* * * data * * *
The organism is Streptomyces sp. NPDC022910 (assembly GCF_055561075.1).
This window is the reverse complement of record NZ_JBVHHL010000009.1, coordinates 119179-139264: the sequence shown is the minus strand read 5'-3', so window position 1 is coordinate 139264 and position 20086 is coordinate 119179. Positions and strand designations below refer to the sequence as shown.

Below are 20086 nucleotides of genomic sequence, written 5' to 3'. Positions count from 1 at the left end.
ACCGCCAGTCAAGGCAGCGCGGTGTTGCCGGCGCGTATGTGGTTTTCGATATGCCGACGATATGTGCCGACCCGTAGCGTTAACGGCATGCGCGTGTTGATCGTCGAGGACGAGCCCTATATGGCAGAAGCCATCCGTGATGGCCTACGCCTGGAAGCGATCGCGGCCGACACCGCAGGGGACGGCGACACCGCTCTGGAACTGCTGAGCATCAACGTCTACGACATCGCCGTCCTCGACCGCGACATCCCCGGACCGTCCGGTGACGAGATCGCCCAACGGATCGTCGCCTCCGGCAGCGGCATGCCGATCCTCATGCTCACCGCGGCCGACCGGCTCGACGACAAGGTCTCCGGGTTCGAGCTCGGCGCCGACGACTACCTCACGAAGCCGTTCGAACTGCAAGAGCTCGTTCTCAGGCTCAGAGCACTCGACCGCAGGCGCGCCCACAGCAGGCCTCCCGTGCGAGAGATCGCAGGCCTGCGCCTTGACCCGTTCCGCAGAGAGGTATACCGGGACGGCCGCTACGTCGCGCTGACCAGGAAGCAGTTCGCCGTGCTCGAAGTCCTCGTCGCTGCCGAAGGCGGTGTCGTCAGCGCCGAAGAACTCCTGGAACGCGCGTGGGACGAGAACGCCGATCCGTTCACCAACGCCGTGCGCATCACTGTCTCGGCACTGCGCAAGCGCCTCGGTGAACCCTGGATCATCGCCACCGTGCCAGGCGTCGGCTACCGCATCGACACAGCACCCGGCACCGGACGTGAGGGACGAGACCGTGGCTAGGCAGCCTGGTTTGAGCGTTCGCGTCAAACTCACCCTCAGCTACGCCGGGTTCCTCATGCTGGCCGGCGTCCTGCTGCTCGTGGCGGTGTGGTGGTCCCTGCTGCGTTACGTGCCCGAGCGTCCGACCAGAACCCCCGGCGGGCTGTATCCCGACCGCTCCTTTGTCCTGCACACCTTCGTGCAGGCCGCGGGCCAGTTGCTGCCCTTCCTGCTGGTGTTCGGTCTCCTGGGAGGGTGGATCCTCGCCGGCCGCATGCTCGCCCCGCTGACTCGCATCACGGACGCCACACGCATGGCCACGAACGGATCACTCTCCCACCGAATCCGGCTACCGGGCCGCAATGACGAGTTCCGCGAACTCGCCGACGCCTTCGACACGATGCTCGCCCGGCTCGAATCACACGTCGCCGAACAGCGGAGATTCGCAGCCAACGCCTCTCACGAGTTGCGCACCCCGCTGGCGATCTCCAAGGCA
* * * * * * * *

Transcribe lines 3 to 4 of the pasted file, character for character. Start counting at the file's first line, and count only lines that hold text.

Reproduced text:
Below are 20086 nucleotides of genomic sequence, written 5' to 3'. Positions count from 1 at the left end.
ACCGCCAGTCAAGGCAGCGCGGTGTTGCCGGCGCGTATGTGGTTTTCGATATGCCGACGATATGTGCCGACCCGTAGCGTTAACGGCATGCGCGTGTTGATCGTCGAGGACGAGCCCTATATGGCAGAAGCCATCCGTGATGGCCTACGCCTGGAAGCGATCGCGGCCGACACCGCAGGGGACGGCGACACCGCTCTGGAACTGCTGAGCATCAACGTCTACGACATCGCCGTCCTCGACCGCGACATCCCCGGACCGTCCGGTGACGAGATCGCCCAACGGATCGTCGCCTCCGGCAGCGGCATGCCGATCCTCATGCTCACCGCGGCCGACCGGCTCGACGACAAGGTCTCCGGGTTCGAGCTCGGCGCCGACGACTACCTCACGAAGCCGTTCGAACTGCAAGAGCTCGTTCTCAGGCTCAGAGCACTCGACCGCAGGCGCGCCCACAGCAGGCCTCCCGTGCGAGAGATCGCAGGCCTGCGCCTTGACCCGTTCCGCAGAGAGGTATACCGGGACGGCCGCTACGTCGCGCTGACCAGGAAGCAGTTCGCCGTGCTCGAAGTCCTCGTCGCTGCCGAAGGCGGTGTCGTCAGCGCCGAAGAACTCCTGGAACGCGCGTGGGACGAGAACGCCGATCCGTTCACCAACGCCGTGCGCATCACTGTCTCGGCACTGCGCAAGCGCCTCGGTGAACCCTGGATCATCGCCACCGTGCCAGGCGTCGGCTACCGCATCGACACAGCACCCGGCACCGGACGTGAGGGACGAGACCGTGGCTAGGCAGCCTGGTTTGAGCGTTCGCGTCAAACTCACCCTCAGCTACGCCGGGTTCCTCATGCTGGCCGGCGTCCTGCTGCTCGTGGCGGTGTGGTGGTCCCTGCTGCGTTACGTGCCCGAGCGTCCGACCAGAACCCCCGGCGGGCTGTATCCCGACCGCTCCTTTGTCCTGCACACCTTCGTGCAGGCCGCGGGCCAGTTGCTGCCCTTCCTGCTGGTGTTCGGTCTCCTGGGAGGGTGGATCCTCGCCGGCCGCATGCTCGCCCCGCTGACTCGCATCACGGACGCCACACGCATGGCCACGAACGGATCACTCTCCCACCGAATCCGGCTACCGGGCCGCAATGACGAGTTCCGCGAACTCGCCGACGCCTTCGACACGATGCTCGCCCGGCTCGAATCACACGTCGCCGAACAGCGGAGATTCGCAGCCAACGCCTCTCACGAGTTGCGCACCCCGCTGGCGATCTCCAAGGCA